I remember the moment I became afraid of thunderstorms. It's one of my earliest memories: my sister and I sitting backwards on the burnt orange sofa, watching a storm through the wide, bay window of our living room; lightning striking a tree, the earth shaking, a neighbor racing up the street with a garden hose in the downpour of rain, something I couldn't put together just then, that it wasn't just the tree burning but a house. For the rest of my childhood, I'd cower in the suffocating air under my blankets, no matter how many adults told me thunder was angels bowling in heaven, and couldn't hurt.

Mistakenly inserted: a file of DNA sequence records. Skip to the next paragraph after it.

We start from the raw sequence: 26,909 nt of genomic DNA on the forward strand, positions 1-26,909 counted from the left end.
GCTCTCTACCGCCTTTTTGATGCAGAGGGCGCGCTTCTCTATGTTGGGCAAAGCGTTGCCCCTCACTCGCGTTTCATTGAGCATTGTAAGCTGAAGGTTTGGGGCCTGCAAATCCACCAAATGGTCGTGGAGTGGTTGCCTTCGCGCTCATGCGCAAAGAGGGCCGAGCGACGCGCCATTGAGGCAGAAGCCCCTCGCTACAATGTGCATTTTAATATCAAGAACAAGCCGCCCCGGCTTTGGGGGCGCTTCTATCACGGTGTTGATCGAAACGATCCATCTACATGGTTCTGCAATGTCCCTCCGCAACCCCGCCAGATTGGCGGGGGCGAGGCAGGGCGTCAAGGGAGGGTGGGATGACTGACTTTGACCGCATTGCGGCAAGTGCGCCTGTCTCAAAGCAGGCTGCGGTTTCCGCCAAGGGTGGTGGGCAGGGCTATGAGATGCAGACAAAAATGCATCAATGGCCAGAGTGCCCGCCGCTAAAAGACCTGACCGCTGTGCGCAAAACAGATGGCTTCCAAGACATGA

And I don't know the moment when I stopped being afraid, but that somewhere between adolescence and adulthood I began to find ominous skies more beautiful than blue. I no longer cowered at them, but chased after. The day I took this photo, I gave one backward glance at the darkening sky and turned my car around. For hours, I drove taking photos out the window, getting soaked to the bone, cut off repeatedly by flooded roads, worrying I’d flood my engine, and at the same time, feeling unexpectedly free from everyday anxieties. It is the threat of danger and the adrenaline of dodging it. The way those resounding claps of thunder can make you feel both infinitely small and a part of something of great magnitude, and the euphoria of the heavens suddenly breaking open in summer. .
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